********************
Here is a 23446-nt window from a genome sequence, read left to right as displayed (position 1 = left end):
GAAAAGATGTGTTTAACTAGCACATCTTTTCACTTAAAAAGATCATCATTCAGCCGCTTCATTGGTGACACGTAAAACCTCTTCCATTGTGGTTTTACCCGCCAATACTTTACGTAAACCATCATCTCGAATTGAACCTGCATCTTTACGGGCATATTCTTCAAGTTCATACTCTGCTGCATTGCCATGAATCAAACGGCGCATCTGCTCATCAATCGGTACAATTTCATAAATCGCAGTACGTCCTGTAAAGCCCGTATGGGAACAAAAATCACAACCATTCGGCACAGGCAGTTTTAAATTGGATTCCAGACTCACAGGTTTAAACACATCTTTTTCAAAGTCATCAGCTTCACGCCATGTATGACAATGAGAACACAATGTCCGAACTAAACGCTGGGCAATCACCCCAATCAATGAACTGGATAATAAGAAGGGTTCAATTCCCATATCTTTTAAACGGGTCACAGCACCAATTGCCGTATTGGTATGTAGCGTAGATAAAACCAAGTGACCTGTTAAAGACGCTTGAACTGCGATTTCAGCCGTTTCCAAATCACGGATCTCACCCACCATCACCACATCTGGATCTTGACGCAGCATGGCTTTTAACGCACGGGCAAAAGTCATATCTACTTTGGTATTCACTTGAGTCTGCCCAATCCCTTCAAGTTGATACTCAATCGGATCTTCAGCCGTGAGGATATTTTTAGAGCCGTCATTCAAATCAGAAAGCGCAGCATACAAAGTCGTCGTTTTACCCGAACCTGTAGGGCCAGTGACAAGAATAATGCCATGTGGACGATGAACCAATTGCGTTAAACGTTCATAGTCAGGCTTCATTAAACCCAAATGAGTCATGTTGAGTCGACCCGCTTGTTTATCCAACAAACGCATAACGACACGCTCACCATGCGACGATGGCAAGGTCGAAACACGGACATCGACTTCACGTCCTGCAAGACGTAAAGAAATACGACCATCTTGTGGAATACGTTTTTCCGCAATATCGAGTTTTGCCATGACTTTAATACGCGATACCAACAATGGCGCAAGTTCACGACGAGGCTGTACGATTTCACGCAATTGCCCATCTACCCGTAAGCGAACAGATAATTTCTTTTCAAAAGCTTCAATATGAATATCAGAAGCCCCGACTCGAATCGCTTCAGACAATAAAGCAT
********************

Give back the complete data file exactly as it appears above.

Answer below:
Here is a 23446-nt window from a genome sequence, read left to right as displayed (position 1 = left end):
GAAAAGATGTGTTTAACTAGCACATCTTTTCACTTAAAAAGATCATCATTCAGCCGCTTCATTGGTGACACGTAAAACCTCTTCCATTGTGGTTTTACCCGCCAATACTTTACGTAAACCATCATCTCGAATTGAACCTGCATCTTTACGGGCATATTCTTCAAGTTCATACTCTGCTGCATTGCCATGAATCAAACGGCGCATCTGCTCATCAATCGGTACAATTTCATAAATCGCAGTACGTCCTGTAAAGCCCGTATGGGAACAAAAATCACAACCATTCGGCACAGGCAGTTTTAAATTGGATTCCAGACTCACAGGTTTAAACACATCTTTTTCAAAGTCATCAGCTTCACGCCATGTATGACAATGAGAACACAATGTCCGAACTAAACGCTGGGCAATCACCCCAATCAATGAACTGGATAATAAGAAGGGTTCAATTCCCATATCTTTTAAACGGGTCACAGCACCAATTGCCGTATTGGTATGTAGCGTAGATAAAACCAAGTGACCTGTTAAAGACGCTTGAACTGCGATTTCAGCCGTTTCCAAATCACGGATCTCACCCACCATCACCACATCTGGATCTTGACGCAGCATGGCTTTTAACGCACGGGCAAAAGTCATATCTACTTTGGTATTCACTTGAGTCTGCCCAATCCCTTCAAGTTGATACTCAATCGGATCTTCAGCCGTGAGGATATTTTTAGAGCCGTCATTCAAATCAGAAAGCGCAGCATACAAAGTCGTCGTTTTACCCGAACCTGTAGGGCCAGTGACAAGAATAATGCCATGTGGACGATGAACCAATTGCGTTAAACGTTCATAGTCAGGCTTCATTAAACCCAAATGAGTCATGTTGAGTCGACCCGCTTGTTTATCCAACAAACGCATAACGACACGCTCACCATGCGACGATGGCAAGGTCGAAACACGGACATCGACTTCACGTCCTGCAAGACGTAAAGAAATACGACCATCTTGTGGAATACGTTTTTCCGCAATATCGAGTTTTGCCATGACTTTAATACGCGATACCAACAATGGCGCAAGTTCACGACGAGGCTGTACGATTTCACGCAATTGCCCATCTACCCGTAAGCGAACAGATAATTTCTTTTCAAAAGCTTCAATATGAATATCAGAAGCCCCGACTCGAATCGCTTCAGACAATAAAGCAT